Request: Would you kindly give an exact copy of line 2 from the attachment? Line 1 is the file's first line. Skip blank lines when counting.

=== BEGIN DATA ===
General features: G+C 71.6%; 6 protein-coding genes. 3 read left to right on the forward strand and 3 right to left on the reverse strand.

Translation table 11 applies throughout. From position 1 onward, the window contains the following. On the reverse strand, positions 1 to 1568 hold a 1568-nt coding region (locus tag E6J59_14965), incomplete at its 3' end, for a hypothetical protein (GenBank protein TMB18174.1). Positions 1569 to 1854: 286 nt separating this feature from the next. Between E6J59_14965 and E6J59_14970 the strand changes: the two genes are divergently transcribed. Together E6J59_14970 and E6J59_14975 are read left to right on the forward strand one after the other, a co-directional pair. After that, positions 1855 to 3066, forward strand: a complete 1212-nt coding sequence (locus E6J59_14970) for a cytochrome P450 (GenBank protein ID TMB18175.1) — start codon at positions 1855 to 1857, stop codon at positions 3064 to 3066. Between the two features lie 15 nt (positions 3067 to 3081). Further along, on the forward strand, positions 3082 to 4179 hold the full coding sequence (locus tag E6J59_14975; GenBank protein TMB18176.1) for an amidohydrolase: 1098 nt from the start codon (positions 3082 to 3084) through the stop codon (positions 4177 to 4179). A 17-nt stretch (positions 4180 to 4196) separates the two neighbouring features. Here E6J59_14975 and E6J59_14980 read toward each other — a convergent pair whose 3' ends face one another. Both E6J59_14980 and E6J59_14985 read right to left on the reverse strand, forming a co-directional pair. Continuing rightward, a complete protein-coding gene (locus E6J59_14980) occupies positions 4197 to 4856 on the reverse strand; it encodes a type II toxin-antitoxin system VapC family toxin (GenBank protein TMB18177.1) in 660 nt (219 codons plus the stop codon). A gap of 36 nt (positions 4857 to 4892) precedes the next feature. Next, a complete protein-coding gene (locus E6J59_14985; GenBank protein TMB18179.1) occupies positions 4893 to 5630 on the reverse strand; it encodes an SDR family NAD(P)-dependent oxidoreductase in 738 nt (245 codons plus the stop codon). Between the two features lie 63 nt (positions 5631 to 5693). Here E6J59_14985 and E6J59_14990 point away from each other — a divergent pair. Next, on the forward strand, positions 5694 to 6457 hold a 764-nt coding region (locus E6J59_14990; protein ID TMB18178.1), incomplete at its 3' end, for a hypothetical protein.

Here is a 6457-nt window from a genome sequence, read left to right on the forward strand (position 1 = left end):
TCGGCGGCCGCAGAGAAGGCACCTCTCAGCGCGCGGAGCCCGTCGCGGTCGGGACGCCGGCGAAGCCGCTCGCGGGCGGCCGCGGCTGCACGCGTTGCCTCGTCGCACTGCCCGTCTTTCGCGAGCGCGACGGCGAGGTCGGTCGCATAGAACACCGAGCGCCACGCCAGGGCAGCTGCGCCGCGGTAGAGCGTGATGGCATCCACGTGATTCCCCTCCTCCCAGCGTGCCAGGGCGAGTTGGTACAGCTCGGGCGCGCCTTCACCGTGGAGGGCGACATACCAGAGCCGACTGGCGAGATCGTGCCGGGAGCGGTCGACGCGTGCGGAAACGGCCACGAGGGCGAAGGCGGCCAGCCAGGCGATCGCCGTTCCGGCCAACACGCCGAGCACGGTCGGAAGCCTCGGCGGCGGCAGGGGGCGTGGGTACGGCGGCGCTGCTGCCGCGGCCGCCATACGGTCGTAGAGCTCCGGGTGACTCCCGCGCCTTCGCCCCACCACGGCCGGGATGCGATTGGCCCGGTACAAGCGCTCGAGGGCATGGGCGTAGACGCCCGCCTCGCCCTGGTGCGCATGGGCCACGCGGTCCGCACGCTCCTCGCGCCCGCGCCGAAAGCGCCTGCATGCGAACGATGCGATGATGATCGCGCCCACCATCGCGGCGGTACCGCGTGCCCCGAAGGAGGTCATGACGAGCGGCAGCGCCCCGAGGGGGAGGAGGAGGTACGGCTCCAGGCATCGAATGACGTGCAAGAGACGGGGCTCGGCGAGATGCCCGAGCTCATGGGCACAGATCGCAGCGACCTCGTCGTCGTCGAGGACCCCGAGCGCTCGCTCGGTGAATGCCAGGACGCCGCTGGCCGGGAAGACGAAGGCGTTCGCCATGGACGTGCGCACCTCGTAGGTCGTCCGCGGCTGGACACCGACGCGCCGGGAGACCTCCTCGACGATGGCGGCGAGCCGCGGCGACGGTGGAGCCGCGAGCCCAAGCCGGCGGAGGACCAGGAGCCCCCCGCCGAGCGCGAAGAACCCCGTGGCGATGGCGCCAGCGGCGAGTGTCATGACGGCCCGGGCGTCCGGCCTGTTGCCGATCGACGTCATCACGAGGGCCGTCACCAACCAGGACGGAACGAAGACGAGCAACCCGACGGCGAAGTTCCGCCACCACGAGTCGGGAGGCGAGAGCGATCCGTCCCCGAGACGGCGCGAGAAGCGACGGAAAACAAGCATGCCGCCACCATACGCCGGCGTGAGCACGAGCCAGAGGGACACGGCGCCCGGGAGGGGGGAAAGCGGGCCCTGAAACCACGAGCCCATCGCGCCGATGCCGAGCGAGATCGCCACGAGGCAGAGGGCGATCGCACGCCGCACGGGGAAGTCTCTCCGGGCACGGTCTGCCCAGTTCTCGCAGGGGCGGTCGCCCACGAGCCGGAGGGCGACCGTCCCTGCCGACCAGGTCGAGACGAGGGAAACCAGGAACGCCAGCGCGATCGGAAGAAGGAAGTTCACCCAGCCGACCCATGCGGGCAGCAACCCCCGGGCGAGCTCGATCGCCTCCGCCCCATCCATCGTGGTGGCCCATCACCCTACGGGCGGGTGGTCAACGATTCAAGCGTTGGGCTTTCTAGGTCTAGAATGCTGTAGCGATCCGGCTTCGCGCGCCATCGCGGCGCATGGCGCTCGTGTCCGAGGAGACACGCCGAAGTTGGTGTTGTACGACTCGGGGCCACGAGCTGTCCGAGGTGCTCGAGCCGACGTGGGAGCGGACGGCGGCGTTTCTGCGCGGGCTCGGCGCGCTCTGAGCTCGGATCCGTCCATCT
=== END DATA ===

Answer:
Translation table 11 applies throughout. From position 1 onward, the window contains the following. On the reverse strand, positions 1 to 1568 hold a 1568-nt coding region (locus tag E6J59_14965), incomplete at its 3' end, for a hypothetical protein (GenBank protein TMB18174.1). Positions 1569 to 1854: 286 nt separating this feature from the next. Between E6J59_14965 and E6J59_14970 the strand changes: the two genes are divergently transcribed. Together E6J59_14970 and E6J59_14975 are read left to right on the forward strand one after the other, a co-directional pair. After that, positions 1855 to 3066, forward strand: a complete 1212-nt coding sequence (locus E6J59_14970) for a cytochrome P450 (GenBank protein ID TMB18175.1) — start codon at positions 1855 to 1857, stop codon at positions 3064 to 3066. Between the two features lie 15 nt (positions 3067 to 3081). Further along, on the forward strand, positions 3082 to 4179 hold the full coding sequence (locus tag E6J59_14975; GenBank protein TMB18176.1) for an amidohydrolase: 1098 nt from the start codon (positions 3082 to 3084) through the stop codon (positions 4177 to 4179). A 17-nt stretch (positions 4180 to 4196) separates the two neighbouring features. Here E6J59_14975 and E6J59_14980 read toward each other — a convergent pair whose 3' ends face one another. Both E6J59_14980 and E6J59_14985 read right to left on the reverse strand, forming a co-directional pair. Continuing rightward, a complete protein-coding gene (locus E6J59_14980) occupies positions 4197 to 4856 on the reverse strand; it encodes a type II toxin-antitoxin system VapC family toxin (GenBank protein TMB18177.1) in 660 nt (219 codons plus the stop codon). A gap of 36 nt (positions 4857 to 4892) precedes the next feature. Next, a complete protein-coding gene (locus E6J59_14985; GenBank protein TMB18179.1) occupies positions 4893 to 5630 on the reverse strand; it encodes an SDR family NAD(P)-dependent oxidoreductase in 738 nt (245 codons plus the stop codon). Between the two features lie 63 nt (positions 5631 to 5693). Here E6J59_14985 and E6J59_14990 point away from each other — a divergent pair. Next, on the forward strand, positions 5694 to 6457 hold a 764-nt coding region (locus E6J59_14990; protein ID TMB18178.1), incomplete at its 3' end, for a hypothetical protein.